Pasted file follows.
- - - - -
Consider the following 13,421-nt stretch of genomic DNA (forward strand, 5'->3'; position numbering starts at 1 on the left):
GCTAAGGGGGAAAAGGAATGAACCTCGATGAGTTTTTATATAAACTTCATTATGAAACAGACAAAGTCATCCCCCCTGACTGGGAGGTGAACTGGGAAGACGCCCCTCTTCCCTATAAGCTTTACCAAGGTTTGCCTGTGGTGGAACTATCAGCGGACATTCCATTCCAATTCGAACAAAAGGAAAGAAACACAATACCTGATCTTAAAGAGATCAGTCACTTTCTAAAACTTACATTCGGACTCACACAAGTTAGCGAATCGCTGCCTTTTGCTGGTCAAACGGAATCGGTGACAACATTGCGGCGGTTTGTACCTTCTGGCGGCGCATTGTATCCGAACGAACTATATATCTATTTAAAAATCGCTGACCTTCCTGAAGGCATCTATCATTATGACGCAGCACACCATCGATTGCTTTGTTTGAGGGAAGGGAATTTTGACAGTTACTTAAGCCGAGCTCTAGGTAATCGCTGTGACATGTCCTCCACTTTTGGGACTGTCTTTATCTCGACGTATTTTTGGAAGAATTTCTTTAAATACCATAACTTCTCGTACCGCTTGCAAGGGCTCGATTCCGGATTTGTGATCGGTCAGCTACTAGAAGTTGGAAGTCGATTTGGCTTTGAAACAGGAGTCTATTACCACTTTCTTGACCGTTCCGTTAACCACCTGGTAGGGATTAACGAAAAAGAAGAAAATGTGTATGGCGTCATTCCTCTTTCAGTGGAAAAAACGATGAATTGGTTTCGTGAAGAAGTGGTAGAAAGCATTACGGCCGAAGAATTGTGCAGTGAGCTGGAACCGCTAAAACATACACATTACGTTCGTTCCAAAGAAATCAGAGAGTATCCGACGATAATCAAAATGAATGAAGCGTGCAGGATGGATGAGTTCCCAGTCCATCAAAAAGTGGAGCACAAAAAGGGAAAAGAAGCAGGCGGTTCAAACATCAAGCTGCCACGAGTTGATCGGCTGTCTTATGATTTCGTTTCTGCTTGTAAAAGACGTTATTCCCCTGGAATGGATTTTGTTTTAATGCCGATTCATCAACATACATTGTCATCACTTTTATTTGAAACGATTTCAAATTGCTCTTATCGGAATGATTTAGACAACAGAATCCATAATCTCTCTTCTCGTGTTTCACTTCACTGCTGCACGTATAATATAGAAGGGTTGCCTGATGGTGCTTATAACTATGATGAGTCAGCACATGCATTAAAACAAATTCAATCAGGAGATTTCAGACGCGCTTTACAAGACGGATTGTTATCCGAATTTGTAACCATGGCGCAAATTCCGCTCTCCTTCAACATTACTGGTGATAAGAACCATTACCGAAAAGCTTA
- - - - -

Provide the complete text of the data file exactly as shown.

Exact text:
Consider the following 13,421-nt stretch of genomic DNA (forward strand, 5'->3'; position numbering starts at 1 on the left):
GCTAAGGGGGAAAAGGAATGAACCTCGATGAGTTTTTATATAAACTTCATTATGAAACAGACAAAGTCATCCCCCCTGACTGGGAGGTGAACTGGGAAGACGCCCCTCTTCCCTATAAGCTTTACCAAGGTTTGCCTGTGGTGGAACTATCAGCGGACATTCCATTCCAATTCGAACAAAAGGAAAGAAACACAATACCTGATCTTAAAGAGATCAGTCACTTTCTAAAACTTACATTCGGACTCACACAAGTTAGCGAATCGCTGCCTTTTGCTGGTCAAACGGAATCGGTGACAACATTGCGGCGGTTTGTACCTTCTGGCGGCGCATTGTATCCGAACGAACTATATATCTATTTAAAAATCGCTGACCTTCCTGAAGGCATCTATCATTATGACGCAGCACACCATCGATTGCTTTGTTTGAGGGAAGGGAATTTTGACAGTTACTTAAGCCGAGCTCTAGGTAATCGCTGTGACATGTCCTCCACTTTTGGGACTGTCTTTATCTCGACGTATTTTTGGAAGAATTTCTTTAAATACCATAACTTCTCGTACCGCTTGCAAGGGCTCGATTCCGGATTTGTGATCGGTCAGCTACTAGAAGTTGGAAGTCGATTTGGCTTTGAAACAGGAGTCTATTACCACTTTCTTGACCGTTCCGTTAACCACCTGGTAGGGATTAACGAAAAAGAAGAAAATGTGTATGGCGTCATTCCTCTTTCAGTGGAAAAAACGATGAATTGGTTTCGTGAAGAAGTGGTAGAAAGCATTACGGCCGAAGAATTGTGCAGTGAGCTGGAACCGCTAAAACATACACATTACGTTCGTTCCAAAGAAATCAGAGAGTATCCGACGATAATCAAAATGAATGAAGCGTGCAGGATGGATGAGTTCCCAGTCCATCAAAAAGTGGAGCACAAAAAGGGAAAAGAAGCAGGCGGTTCAAACATCAAGCTGCCACGAGTTGATCGGCTGTCTTATGATTTCGTTTCTGCTTGTAAAAGACGTTATTCCCCTGGAATGGATTTTGTTTTAATGCCGATTCATCAACATACATTGTCATCACTTTTATTTGAAACGATTTCAAATTGCTCTTATCGGAATGATTTAGACAACAGAATCCATAATCTCTCTTCTCGTGTTTCACTTCACTGCTGCACGTATAATATAGAAGGGTTGCCTGATGGTGCTTATAACTATGATGAGTCAGCACATGCATTAAAACAAATTCAATCAGGAGATTTCAGACGCGCTTTACAAGACGGATTGTTATCCGAATTTGTAACCATGGCGCAAATTCCGCTCTCCTTCAACATTACTGGTGATAAGAACCATTACCGAAAAGCTTA